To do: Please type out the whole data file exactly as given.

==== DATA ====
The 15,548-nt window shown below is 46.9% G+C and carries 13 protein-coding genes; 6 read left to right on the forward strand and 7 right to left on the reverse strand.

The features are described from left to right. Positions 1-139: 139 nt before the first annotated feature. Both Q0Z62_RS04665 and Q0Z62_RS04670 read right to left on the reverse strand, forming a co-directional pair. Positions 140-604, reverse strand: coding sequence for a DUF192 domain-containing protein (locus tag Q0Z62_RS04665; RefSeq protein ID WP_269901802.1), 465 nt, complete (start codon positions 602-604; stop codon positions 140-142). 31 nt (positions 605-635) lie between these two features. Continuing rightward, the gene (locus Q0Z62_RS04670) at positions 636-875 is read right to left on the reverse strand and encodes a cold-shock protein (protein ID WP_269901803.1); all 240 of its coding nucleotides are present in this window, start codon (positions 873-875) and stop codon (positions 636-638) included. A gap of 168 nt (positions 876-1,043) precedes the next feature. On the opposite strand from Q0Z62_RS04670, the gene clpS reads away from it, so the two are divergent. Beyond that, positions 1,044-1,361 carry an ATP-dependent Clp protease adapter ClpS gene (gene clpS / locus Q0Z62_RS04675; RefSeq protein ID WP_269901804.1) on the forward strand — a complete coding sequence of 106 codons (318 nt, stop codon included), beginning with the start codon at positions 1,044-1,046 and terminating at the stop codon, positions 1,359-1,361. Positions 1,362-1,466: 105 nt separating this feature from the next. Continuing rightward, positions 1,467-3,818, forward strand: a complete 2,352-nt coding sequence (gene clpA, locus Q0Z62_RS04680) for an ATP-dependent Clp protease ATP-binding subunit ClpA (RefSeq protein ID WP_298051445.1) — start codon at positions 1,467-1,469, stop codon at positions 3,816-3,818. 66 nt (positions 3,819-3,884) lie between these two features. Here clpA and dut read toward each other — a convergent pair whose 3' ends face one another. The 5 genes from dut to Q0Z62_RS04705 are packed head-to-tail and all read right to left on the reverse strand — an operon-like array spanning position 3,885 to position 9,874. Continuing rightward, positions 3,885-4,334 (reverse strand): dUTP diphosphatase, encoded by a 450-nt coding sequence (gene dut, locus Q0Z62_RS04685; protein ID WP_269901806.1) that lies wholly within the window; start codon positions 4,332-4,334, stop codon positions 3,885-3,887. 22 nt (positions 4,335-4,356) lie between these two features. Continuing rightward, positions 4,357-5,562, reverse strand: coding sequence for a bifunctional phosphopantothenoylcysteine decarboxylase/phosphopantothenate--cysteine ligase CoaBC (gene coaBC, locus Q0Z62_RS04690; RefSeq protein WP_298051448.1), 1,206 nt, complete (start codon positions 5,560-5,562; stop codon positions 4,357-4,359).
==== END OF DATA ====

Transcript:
The 15,548-nt window shown below is 46.9% G+C and carries 13 protein-coding genes; 6 read left to right on the forward strand and 7 right to left on the reverse strand.

The features are described from left to right. Positions 1-139: 139 nt before the first annotated feature. Both Q0Z62_RS04665 and Q0Z62_RS04670 read right to left on the reverse strand, forming a co-directional pair. Positions 140-604, reverse strand: coding sequence for a DUF192 domain-containing protein (locus tag Q0Z62_RS04665; RefSeq protein ID WP_269901802.1), 465 nt, complete (start codon positions 602-604; stop codon positions 140-142). 31 nt (positions 605-635) lie between these two features. Continuing rightward, the gene (locus Q0Z62_RS04670) at positions 636-875 is read right to left on the reverse strand and encodes a cold-shock protein (protein ID WP_269901803.1); all 240 of its coding nucleotides are present in this window, start codon (positions 873-875) and stop codon (positions 636-638) included. A gap of 168 nt (positions 876-1,043) precedes the next feature. On the opposite strand from Q0Z62_RS04670, the gene clpS reads away from it, so the two are divergent. Beyond that, positions 1,044-1,361 carry an ATP-dependent Clp protease adapter ClpS gene (gene clpS / locus Q0Z62_RS04675; RefSeq protein ID WP_269901804.1) on the forward strand — a complete coding sequence of 106 codons (318 nt, stop codon included), beginning with the start codon at positions 1,044-1,046 and terminating at the stop codon, positions 1,359-1,361. Positions 1,362-1,466: 105 nt separating this feature from the next. Continuing rightward, positions 1,467-3,818, forward strand: a complete 2,352-nt coding sequence (gene clpA, locus Q0Z62_RS04680) for an ATP-dependent Clp protease ATP-binding subunit ClpA (RefSeq protein ID WP_298051445.1) — start codon at positions 1,467-1,469, stop codon at positions 3,816-3,818. 66 nt (positions 3,819-3,884) lie between these two features. Here clpA and dut read toward each other — a convergent pair whose 3' ends face one another. The 5 genes from dut to Q0Z62_RS04705 are packed head-to-tail and all read right to left on the reverse strand — an operon-like array spanning position 3,885 to position 9,874. Continuing rightward, positions 3,885-4,334 (reverse strand): dUTP diphosphatase, encoded by a 450-nt coding sequence (gene dut, locus Q0Z62_RS04685; protein ID WP_269901806.1) that lies wholly within the window; start codon positions 4,332-4,334, stop codon positions 3,885-3,887. 22 nt (positions 4,335-4,356) lie between these two features. Continuing rightward, positions 4,357-5,562, reverse strand: coding sequence for a bifunctional phosphopantothenoylcysteine decarboxylase/phosphopantothenate--cysteine ligase CoaBC (gene coaBC, locus Q0Z62_RS04690; RefSeq protein WP_298051448.1), 1,206 nt, complete (start codon positions 5,560-5,562; stop codon positions 4,357-4,359).